West Suffolk Hospital has a similar policy to ensure the freshness of certain produce: meat, dairy, bread and vegetables. For these contracts, the hospital only contacted local suppliers within Suffolk, Cambridgeshire and Norfolk that already had experience of trading with catering businesses and asked them to submit prices based on their catering usage (the volumes they order and how frequently they expect delivery). From these submissions they made a shortlist to send samples for blind tasting. As a result of their focus on fresh produce, they source 75% of food from suppliers within 30 miles of the hospital and have found that the quality of their food attracts visitors and staff to eat in the hospital, turning their catering into a revenue generator.

The University Caterers Organisation (TUCO) takes the pressure off individual university procurement teams by offering to manage contract frameworks for universities across the country. This also helps consolidate spend to negotiate better deals. Universities like Nottingham Trent might find local suppliers they want to work with and then recommend them to TUCO to ensure a compliant route-to-market. TUCO have taken pains to remove as many barriers as possible for SMEs to apply to their frameworks, creating smaller, regional opportunities and supporting SMEs financially by paying for them to acquire the necessary accreditations through their partnership with Net Positive Futures, an organisation set up specifically to provide advice and practical support to SMEs in demonstrating their sustainability.

Nottingham Trent University is an excellent example of how the public sector can create positive local change by sharing their demands for more local produce and working with suppliers to fulfil them. They worked with their distributor Millside-Barrowcliffe to procure more from local farms. Now Millside-Barrowcliffe’s clear local offering helps them win other local contracts and they supply more than 800 schools as well as several hospitals.

There is also considerable excitement about the role that new platform technology, an interface to connect multiple businesses together, can play in facilitating multiple local supplier relationships, co-ordinating distribution and supplier payments, and enabling collective fulfilment of contracts. This enables suppliers that would otherwise only have enough produce for a percentage of the contract, to fulfil that contract when they have produce available and let other suppliers from further afield or with harvests later in the season pick up orders when they can’t. A well-designed platform can alleviate the additional costs associated with managing a broader, more local supply chain by consolidating contracts and managing individual suppliers as subcontractors, while still providing direct contact and the ability to order with suppliers all in one place.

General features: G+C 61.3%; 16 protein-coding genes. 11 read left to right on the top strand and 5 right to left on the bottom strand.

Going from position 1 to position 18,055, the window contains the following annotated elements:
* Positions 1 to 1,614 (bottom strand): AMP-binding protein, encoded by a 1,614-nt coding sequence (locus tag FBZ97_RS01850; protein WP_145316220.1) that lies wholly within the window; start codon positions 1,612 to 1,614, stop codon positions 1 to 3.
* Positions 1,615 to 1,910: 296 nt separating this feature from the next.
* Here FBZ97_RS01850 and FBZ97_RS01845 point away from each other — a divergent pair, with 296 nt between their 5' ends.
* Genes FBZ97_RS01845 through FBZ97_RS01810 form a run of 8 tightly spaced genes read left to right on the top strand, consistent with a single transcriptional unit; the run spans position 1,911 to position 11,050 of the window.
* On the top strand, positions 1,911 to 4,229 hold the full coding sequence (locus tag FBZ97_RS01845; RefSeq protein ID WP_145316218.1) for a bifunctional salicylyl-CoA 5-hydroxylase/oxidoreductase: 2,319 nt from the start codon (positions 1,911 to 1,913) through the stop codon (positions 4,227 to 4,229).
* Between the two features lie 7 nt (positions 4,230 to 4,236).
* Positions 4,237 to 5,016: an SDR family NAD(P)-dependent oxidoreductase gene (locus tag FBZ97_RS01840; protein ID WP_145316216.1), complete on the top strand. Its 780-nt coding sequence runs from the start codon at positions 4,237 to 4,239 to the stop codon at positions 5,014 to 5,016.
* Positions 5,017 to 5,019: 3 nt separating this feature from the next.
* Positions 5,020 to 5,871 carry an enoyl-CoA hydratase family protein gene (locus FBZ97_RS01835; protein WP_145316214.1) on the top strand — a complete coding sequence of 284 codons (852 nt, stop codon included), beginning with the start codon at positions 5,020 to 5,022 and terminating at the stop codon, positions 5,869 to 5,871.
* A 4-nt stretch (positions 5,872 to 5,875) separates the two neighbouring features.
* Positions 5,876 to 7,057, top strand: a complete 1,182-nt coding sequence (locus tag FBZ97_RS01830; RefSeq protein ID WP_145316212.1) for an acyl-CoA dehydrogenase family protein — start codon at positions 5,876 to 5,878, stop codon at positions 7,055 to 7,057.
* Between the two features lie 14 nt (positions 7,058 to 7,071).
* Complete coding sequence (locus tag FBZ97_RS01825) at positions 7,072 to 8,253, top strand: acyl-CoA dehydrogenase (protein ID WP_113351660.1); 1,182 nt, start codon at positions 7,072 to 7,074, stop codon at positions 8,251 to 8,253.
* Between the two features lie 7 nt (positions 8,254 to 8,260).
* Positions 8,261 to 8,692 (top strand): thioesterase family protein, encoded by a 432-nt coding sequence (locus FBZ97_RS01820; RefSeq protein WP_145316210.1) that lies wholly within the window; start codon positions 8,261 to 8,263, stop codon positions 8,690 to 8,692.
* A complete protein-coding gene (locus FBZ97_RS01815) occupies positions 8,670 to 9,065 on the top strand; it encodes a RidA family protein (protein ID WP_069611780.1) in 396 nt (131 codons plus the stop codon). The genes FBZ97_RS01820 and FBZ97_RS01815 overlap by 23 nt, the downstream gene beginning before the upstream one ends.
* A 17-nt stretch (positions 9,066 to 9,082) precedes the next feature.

Simultaneously, using the technology to co-ordinate distribution locally, drastically reduces food miles. In a pilot with the Bath and North East Somerset Council, this model reduced food miles by 59%, saving 6.01 tons of CO2 emissions and a fuel cost of £7797 per year. These technologies have been termed ‘dynamic purchasing systems’ in that they facilitate a more coordinated and responsive procurement process that better reflects the active and immediate nature of the local food supply.

The ease of access to a global food supply chain has eroded our understanding of food as something that is dependent on the fluctuating forces of nature to come into fruition and led us to believe that we can demand whatever food we want when we want it. Purchasers often assume that if a product isn’t available locally, the only option is to buy it from elsewhere, but increasingly public sector caterers are realising the power of working with local suppliers to develop the products they know will appeal to and nutritionally benefit the local communities they serve, while also adapting their menus to suit what is available locally through agroecological farming practice.

Flexible frameworks, closer partnerships with local distributors and producers and dynamic purchasing systems are all steps in the right direction towards a future where our demand for food will be much better aligned with sustainable farming outputs and even able to foster continual improvement. With a little imagination and determination, public sector spend can overcome the bureaucratic barriers and be used as a force for good.